Blackleg In Canola

Blackleg is becoming an increasing problem in the Prairies. There is a mild and an aggressive strain. The aggressive strain is now widespread. Losses of over 50% have been recorded in some fields where susceptible varieties of canola were grown.

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Host Crops

Canola and rapeseed. Wild mustard is also an important host. Blackleg is not a problem in the highly-resistant mustards (yellow, brown and oriental).


Blackleg overwinters on infected canola stubble and can survive for at least 2 years. The blackleg fungus may also occur at low levels in the seed. Seed infection is seldom more than 1-2%. However, this amount can introduce the fungus into new areas. The fungus is spread by rain-splashed spores, windborne spores, and by infected seed.

Leaf spots can occur from the seedling stage to maturity. Whitish, round to irregular spots dotted with numerous black fruiting bodies appear on the leaves and stem in the summer. Later in the season, superficial lesions may occur at the stem base. The lesions are coloured white to grey (mild strain) or brown to greyish black (aggressive strain). The brown to greyish black stem lesions become sunken, girdling the stem near the soil line and cause premature death.

Symptoms Of Damage

In the summer, the symptoms are buff-coloured, round to irregular spots with black fruiting bodies. Stem lesions later in the season cause premature plant death.

Do not confuse with premature ripening caused by sclerotinia. Blackleg does not produce sclerotia bodies in the canola stems.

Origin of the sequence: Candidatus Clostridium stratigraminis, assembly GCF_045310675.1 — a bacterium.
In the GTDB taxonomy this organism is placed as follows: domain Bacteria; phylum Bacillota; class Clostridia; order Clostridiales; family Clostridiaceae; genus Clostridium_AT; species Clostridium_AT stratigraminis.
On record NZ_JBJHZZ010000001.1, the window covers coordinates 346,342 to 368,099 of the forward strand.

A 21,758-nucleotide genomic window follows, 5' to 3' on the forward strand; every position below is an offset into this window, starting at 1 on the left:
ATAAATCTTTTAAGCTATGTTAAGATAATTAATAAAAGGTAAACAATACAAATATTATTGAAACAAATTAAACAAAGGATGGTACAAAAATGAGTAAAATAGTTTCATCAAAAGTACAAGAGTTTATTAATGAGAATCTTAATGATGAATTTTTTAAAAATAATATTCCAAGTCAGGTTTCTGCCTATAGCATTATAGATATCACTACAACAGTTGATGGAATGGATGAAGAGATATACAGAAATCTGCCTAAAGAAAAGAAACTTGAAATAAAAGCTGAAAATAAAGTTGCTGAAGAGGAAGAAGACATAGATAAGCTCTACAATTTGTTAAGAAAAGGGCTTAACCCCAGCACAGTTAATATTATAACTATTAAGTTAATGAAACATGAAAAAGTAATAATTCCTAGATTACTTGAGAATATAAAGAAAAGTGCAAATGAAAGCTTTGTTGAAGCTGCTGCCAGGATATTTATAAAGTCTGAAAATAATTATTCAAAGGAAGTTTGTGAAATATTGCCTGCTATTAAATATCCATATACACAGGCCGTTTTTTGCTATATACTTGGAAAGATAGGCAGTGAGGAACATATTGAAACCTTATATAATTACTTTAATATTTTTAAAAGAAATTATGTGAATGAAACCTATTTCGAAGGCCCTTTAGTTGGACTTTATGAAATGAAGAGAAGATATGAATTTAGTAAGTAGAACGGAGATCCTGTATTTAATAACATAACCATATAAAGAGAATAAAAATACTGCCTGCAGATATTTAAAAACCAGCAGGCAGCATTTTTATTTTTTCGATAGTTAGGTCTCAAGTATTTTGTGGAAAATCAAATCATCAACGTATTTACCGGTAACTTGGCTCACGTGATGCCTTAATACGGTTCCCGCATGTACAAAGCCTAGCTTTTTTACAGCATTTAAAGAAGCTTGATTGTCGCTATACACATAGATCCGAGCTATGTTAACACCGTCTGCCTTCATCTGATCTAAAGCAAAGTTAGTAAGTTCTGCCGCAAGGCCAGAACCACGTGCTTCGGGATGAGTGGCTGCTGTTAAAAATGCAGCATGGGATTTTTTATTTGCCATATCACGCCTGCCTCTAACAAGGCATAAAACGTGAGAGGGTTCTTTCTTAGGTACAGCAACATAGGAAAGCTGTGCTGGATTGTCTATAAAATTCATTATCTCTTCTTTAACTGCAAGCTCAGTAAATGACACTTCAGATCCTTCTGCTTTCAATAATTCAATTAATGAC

Scouting Techniques

When blackleg spores come in contact with growing canola, they infect the living cells of the plant. Both types of blackleg cause dead patches that appear as pepper-like spots on canola leaves, pods and stems. The aggressive strain infects canola from germination to maturity, while the mild strain is only really active on the ripening crop. Inspect lower leaves for spotting. Check patches in the field where the plants have died prematurely. To distinguish from sclerotinia, look for sclerotia bodies in the stem.

Control Tips

  • Disease prevention is important. Use disease-free seed. Seed from diseased areas should be treated with a seed treatment containing a fungicide.
  • Resistant varieties of canola are available. The use of moderately susceptible or moderately resistant varieties may still result in low levels of blackleg. Most new Argentine canola varieties are moderately resistant or resistant.
  • All Polish varieties are susceptible. Check your provincial seed guide for a listing of the varieties available and their susceptibility to blackleg.
  • Incorporate infected stubble after harvest. Blackleg survives in slowly decomposing canola stubble. A 4-year rotation between canola crops is recommended once blackleg has been detected in a field. Control volunteer canola and wild mustard in other crops.

Why Blackleg is becoming more Serious in Canola

For further information, contact your GO representative.